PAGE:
Beach Safety: It’s No Joke

Every day grows warmer and the waves get more and more inviting. It’s just about time to dive into summer, but before you do that, take a few minutes to acquaint yourself with some basic beach safety tips and tricks.

April has been designated Beach Safety and Rip Current Awareness Month by the Texas legislature, so now is the perfect time to brush up on the best ways to keep you and your family safe in the surf during your next trip to Port Aransas! Below is a roundup of helpful hints from Port Aransas Surf Rescue and the United States Lifesaving Association (USLA).


Swim Near a Lifeguard

According to the United States Lifesaving Association, the “odds of a swimmer fatally drowning at a beach protected by USLA affiliated lifeguards is 1 in 18 million (.0000055%).” Those are odds worth betting on—swim near a lifeguard! Lifeguards in Port Aransas oversee the area of the beach from Markers D through 9, and you can find surf rescue towers at Markers E, F, 0, 6, and 9. Port Aransas Surf Rescue maintains watch daily during spring break and between Memorial Day and Labor Day. Watches are Thursday through Sunday from Labor Day to Halloween and from spring break to Memorial Day. Guards provide watch from 11 a.m. to 6 p.m.


Learn Rip Current Safety

Rip currents are one of the biggest beach hazards. Rip currents “typically form at breaks in sandbars and near structures such as piers and rock groins.”

Here’s what to do if you get caught in a rip current, according to the USLA:

  • Relax, rip currents don't pull you under

  • Don’t swim against the current

  • You may be able to escape by swimming out of the current in a direction following the shoreline, or toward breaking waves, then at an angle toward the beach

  • Alternatively, you may be able to escape by floating or treading water if the current circulates back toward shore

  • If you feel you will be unable to reach shore, draw attention to yourself

  • If you need help, yell and wave for assistance

If you see someone caught in a rip current, do NOT try to rescue them yourself. Instead, go for a lifeguard or, if no guard is present, call 911.

Rip Current Survival Guide

Rip currents are highly hazardous to swimmers, so before you get your feet wet, watch this video to learn to identify, avoid, and escape them.

Never Swim Alone...and Keep an Eye on Your Kids

Swimming with a buddy helps ensure that in case you are caught in a rip current or find yourself in an emergency situation, your buddy can go for help. This especially applies to children, who should always be within an arm’s reach of an adult. Be sure to take a photo of your child in the clothes they will be wearing on the beach to help lifeguards and law enforcement identify them in case of an emergency. 


Alcohol and Water Don’t Mix

Everybody loves to enjoy their favorite beverage while sunbathing on the warm sand, but if you plan to swim, it’s best not to partake. The effects of alcohol are enhanced by sun exposure and heat, so if swimming is on the agenda, drinking alcohol shouldn’t be.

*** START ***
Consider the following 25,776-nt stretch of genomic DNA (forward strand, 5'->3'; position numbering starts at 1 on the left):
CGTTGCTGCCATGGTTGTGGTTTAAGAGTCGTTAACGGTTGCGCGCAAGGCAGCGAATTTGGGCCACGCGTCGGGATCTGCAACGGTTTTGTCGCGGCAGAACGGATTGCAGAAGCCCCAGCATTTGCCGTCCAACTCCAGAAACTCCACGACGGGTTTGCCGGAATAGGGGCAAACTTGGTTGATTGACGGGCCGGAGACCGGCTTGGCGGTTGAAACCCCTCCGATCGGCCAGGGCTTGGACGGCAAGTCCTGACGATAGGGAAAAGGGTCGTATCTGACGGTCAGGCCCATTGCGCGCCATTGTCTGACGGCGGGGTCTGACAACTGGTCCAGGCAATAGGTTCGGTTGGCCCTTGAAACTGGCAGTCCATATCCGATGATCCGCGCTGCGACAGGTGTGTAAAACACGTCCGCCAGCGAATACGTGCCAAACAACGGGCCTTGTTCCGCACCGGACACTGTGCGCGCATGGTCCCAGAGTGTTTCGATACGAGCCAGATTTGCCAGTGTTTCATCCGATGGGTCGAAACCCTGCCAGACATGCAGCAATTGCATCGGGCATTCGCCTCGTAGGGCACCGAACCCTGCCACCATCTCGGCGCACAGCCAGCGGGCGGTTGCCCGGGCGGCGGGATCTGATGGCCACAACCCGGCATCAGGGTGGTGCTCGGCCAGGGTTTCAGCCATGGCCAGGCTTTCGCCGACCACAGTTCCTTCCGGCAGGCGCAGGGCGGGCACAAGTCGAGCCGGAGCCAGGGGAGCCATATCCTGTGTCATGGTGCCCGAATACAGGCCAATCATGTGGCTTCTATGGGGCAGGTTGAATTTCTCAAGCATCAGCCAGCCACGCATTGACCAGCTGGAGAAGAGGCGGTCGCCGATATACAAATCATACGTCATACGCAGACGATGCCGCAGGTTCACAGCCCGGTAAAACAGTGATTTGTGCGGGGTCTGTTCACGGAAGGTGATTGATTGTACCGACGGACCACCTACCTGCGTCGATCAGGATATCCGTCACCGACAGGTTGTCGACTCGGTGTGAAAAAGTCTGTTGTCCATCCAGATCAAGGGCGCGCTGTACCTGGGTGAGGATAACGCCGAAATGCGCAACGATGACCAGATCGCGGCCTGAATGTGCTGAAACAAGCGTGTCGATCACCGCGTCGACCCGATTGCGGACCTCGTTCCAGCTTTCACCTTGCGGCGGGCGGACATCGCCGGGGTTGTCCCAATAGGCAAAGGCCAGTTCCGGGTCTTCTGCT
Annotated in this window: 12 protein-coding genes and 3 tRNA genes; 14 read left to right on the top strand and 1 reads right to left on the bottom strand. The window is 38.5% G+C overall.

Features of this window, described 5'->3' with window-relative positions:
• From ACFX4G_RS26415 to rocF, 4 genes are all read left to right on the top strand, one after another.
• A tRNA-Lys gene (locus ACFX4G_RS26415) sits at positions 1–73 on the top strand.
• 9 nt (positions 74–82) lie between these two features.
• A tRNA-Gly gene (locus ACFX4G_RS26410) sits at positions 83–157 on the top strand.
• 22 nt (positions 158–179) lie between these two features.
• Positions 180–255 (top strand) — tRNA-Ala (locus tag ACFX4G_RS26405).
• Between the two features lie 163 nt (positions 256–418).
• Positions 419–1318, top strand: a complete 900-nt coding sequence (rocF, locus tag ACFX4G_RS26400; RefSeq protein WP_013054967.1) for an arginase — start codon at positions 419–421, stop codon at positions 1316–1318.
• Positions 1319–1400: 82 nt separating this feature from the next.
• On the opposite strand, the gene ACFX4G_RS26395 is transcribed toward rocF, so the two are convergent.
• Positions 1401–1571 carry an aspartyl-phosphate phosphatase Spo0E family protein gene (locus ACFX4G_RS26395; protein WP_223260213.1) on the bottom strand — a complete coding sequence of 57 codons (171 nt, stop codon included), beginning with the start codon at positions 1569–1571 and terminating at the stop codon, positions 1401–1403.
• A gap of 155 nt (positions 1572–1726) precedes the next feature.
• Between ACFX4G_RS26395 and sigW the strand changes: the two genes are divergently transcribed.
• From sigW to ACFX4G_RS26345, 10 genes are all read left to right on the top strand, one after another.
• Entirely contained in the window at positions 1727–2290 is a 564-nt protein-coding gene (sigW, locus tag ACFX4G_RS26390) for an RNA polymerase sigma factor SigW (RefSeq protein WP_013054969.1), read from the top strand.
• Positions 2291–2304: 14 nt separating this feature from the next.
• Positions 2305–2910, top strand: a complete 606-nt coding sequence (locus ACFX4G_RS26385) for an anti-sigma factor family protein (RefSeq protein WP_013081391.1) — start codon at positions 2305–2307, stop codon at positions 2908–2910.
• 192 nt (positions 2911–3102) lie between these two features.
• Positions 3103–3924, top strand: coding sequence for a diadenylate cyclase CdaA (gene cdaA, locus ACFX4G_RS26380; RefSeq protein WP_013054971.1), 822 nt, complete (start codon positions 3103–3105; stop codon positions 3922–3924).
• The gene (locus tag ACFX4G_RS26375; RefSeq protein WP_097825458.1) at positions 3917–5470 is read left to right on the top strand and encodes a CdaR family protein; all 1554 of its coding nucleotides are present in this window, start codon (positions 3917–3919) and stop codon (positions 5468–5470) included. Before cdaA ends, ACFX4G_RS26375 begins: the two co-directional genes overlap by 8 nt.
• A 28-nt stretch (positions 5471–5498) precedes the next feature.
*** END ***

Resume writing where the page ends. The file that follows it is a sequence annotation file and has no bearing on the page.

Observe Signs and Flags

Did you know that Port Aransas employs a beach flag warning system to help beachgoers be aware of daily surf conditions? The flags are posted at strategic points on the beach and shared on the Port Aransas Surf Rescue Facebook page so you can know before you go.

The meanings of each flag color can be seen below, but remember to never let your guard down—even a green flag doesn’t guarantee safety or the absence of rip currents.


Beach Flag Warning System

The flag system is designed to notify visitors of current water conditions and to advise regarding swimming safety. Flags are displayed at access roads.

Be Cautious of Wildlife

The beach is a natural environment that plenty of native creatures call home. That includes venomous wildlife like jellyfish and Portugeuse Man ‘O Wars. If you are stung by one of these creatures, rinse the area with vinegar and use tweezers to pluck any tentacles still on the skin. If you show signs of an allergic reaction, immediately call 911.

Always practice the “Stingray Shuffle,” a method of walking in the surf by shuffling your feet along the sand to alert any stingrays to your presence and allow them to get out of the way before you have a not-so-pleasant ending to your beach day.

If you see other creatures on the beach or in the water, like dolphins, coyotes, or sea turtles, remember it’s always best to give them a wide berth and not interact. If you spot a sea turtle anywhere on the beach, call 1-866-TURTLE-5 (1-866-887-8535). Local services will be alerted and head out to help as soon as possible.


The shores of Port Aransas are well-known for being home to a variety of sea turtles, including the endangered Kemp’s Ridley. Protection of these turtles and…

If you’re interested in reading more information on rip currents or beach safety, check out the USLA website here. If you’re a local who’s interested in becoming a guard, apply here.